Weekly highlights—28 September 2017

Weekly highlights—28 September 2017

Welcome to the weekly Financial Services highlights from the Financial Services team for the week ending 28 September 2017.


May’s speech an attempt to break ‘logjam’ in negotiations

Theresa May used her speech in Florence to set out proposals for a two-year transition period after the UK leaves the EU in March 2019. May said existing EU market access arrangements should apply during that period and promised Britain would pay its ‘fair share’ into the EU budget. She also used her speech to reiterate that EU citizens are a valuable part of UK society, and the government wants them to stay post-Brexit. She addressed uncertainty around EU law by suggesting UK courts should be able to take account of Court of Justice judgments, with a view to ensuring ‘consistent interpretation’. Lawyer from Pinsent Masons, Kingsley Napley and Mischon de Reya and Carter Thomas suggest the speech is an attempt to break the current stalemate in negotiations. They believe the transitional period will be welcomed by EU citizens living in the UK. However, the lack of detail regarding entitlements still leaves a lot of room for uncertainty.

IRSG report on access to EU/UK financial services post-Brexit​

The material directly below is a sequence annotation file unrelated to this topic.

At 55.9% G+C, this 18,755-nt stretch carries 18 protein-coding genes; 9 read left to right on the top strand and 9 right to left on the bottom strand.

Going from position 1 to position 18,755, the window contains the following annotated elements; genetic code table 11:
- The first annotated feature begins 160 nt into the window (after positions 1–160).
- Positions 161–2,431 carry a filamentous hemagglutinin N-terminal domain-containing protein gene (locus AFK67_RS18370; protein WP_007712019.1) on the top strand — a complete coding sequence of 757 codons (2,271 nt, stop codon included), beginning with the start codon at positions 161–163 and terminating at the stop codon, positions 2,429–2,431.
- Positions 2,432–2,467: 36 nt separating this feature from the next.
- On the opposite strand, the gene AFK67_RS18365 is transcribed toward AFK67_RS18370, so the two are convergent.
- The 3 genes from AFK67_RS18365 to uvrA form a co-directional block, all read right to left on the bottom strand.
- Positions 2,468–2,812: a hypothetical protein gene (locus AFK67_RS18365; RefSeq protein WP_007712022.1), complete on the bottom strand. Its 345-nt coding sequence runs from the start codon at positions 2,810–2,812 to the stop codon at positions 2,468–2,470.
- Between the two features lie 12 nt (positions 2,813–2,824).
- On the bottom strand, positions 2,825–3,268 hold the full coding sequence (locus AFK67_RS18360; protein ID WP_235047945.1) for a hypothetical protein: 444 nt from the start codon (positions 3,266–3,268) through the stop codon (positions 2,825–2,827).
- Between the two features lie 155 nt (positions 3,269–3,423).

The International Regulatory Strategy Group (IRSG) published a report on 'A new basis for access to EU/UK financial services post-Brexit', which makes detailed proposals on the terms of a free trade agreement (FTA) under which financial services suppliers in the EU and UK would have access to each other’s markets after Brexit. The IRSG's proposals are intended to achieve a level of mutual access for EU and UK firms as close as possible to the current levels of access within the EU framework.

AFME CEO supports call for Brexit transition period

The chief executive of the Association for Financial Markets in Europe

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About the author:
Prior to joining LexisNexis in 2016 as a paralegal, Lauren was an adjudicator at the Financial Ombudsman Service. There she resolved consumers’ complaints, and gained knowledge about a wide variety of financial products. Before this she studied Law at Nottingham Trent University.